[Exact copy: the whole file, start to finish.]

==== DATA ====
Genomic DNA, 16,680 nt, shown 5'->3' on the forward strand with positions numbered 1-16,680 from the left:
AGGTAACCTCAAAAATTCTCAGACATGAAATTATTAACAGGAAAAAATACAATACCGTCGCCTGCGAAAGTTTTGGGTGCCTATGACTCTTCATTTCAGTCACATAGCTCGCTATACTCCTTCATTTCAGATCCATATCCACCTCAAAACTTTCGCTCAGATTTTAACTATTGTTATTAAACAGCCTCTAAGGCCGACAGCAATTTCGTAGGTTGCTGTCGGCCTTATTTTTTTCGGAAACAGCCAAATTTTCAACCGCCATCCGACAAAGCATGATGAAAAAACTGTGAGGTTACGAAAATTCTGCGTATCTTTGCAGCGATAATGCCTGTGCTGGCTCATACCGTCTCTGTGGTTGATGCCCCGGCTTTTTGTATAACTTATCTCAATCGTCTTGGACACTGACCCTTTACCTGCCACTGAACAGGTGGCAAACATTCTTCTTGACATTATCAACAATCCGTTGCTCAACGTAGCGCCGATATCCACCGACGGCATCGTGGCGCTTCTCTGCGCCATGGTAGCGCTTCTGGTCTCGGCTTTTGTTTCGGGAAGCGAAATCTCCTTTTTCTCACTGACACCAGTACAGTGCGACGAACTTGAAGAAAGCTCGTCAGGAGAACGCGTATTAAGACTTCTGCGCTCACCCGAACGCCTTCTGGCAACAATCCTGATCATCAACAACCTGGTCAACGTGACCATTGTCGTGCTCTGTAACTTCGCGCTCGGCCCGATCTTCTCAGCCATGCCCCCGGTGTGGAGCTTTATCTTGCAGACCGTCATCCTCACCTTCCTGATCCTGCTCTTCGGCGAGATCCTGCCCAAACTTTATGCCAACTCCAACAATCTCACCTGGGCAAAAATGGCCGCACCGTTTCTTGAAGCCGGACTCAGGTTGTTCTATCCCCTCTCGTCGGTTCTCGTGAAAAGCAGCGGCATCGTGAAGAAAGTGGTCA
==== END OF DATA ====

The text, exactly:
Genomic DNA, 16,680 nt, shown 5'->3' on the forward strand with positions numbered 1-16,680 from the left:
AGGTAACCTCAAAAATTCTCAGACATGAAATTATTAACAGGAAAAAATACAATACCGTCGCCTGCGAAAGTTTTGGGTGCCTATGACTCTTCATTTCAGTCACATAGCTCGCTATACTCCTTCATTTCAGATCCATATCCACCTCAAAACTTTCGCTCAGATTTTAACTATTGTTATTAAACAGCCTCTAAGGCCGACAGCAATTTCGTAGGTTGCTGTCGGCCTTATTTTTTTCGGAAACAGCCAAATTTTCAACCGCCATCCGACAAAGCATGATGAAAAAACTGTGAGGTTACGAAAATTCTGCGTATCTTTGCAGCGATAATGCCTGTGCTGGCTCATACCGTCTCTGTGGTTGATGCCCCGGCTTTTTGTATAACTTATCTCAATCGTCTTGGACACTGACCCTTTACCTGCCACTGAACAGGTGGCAAACATTCTTCTTGACATTATCAACAATCCGTTGCTCAACGTAGCGCCGATATCCACCGACGGCATCGTGGCGCTTCTCTGCGCCATGGTAGCGCTTCTGGTCTCGGCTTTTGTTTCGGGAAGCGAAATCTCCTTTTTCTCACTGACACCAGTACAGTGCGACGAACTTGAAGAAAGCTCGTCAGGAGAACGCGTATTAAGACTTCTGCGCTCACCCGAACGCCTTCTGGCAACAATCCTGATCATCAACAACCTGGTCAACGTGACCATTGTCGTGCTCTGTAACTTCGCGCTCGGCCCGATCTTCTCAGCCATGCCCCCGGTGTGGAGCTTTATCTTGCAGACCGTCATCCTCACCTTCCTGATCCTGCTCTTCGGCGAGATCCTGCCCAAACTTTATGCCAACTCCAACAATCTCACCTGGGCAAAAATGGCCGCACCGTTTCTTGAAGCCGGACTCAGGTTGTTCTATCCCCTCTCGTCGGTTCTCGTGAAAAGCAGCGGCATCGTGAAGAAAGTGGTCA